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Snoopers' Charter

Emergency phone and internet law to be introduced to combat threat of terrorism


Prime Minister David Cameron is proposing to introduce emergency laws to ensure police and security services can continue to access phone and internet records. He believes the legislation is necessary to protect Britain against security threats caused by Syria and Iraq. In a highly unusual move the emergency bill will be rushed through Parliament in a matter of days – a process that usually takes several months.

The government says it was forced to act after the European Court of Justice struck down an EU directive (EU legislation aimed at harmonising law of members states which becomes effective once domestic law is passed to implement it) in April requiring phone and internet companies to retain communications data on the grounds it infringed human rights. This lead to concern that telephone and internet companies were being threatened with legal action by campaigners if they did not start to destroy data, some of which might be vital to criminal investigations.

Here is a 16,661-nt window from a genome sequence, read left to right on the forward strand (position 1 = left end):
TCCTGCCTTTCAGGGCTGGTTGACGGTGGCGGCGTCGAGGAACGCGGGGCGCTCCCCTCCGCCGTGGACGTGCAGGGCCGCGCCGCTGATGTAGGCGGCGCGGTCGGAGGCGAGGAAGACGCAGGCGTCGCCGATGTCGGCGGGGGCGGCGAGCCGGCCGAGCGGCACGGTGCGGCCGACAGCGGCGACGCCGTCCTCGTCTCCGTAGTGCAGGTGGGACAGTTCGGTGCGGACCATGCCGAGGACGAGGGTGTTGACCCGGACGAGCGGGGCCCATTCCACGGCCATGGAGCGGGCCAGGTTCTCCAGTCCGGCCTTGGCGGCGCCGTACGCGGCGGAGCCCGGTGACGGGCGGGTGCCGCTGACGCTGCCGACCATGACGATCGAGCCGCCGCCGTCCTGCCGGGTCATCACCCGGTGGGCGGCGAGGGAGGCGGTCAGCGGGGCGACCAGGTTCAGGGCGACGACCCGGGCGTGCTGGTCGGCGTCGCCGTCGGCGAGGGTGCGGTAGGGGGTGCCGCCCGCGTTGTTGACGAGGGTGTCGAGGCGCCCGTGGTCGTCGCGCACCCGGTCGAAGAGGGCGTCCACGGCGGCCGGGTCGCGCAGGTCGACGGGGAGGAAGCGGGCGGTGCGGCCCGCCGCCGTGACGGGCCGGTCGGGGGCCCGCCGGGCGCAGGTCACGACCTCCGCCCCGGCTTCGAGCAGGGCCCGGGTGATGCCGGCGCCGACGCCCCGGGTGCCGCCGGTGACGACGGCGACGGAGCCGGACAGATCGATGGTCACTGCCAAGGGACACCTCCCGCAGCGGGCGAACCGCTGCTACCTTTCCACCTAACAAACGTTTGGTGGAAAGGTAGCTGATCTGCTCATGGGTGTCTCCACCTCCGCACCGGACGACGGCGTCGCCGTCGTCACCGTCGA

Not everyone is convinced by the government’s arguments though. Civil liberties campaigners have argued that the emergency laws will infringe people’s privacy. Some commentators have also raised concerns about the speed with which the law is being passed and whether this may mean it is not subject to sufficient scrutiny.

The government’s proposals raise the question of whether potentially having our privacy invaded is a price worth paying to ensure national security.

11 July 2014

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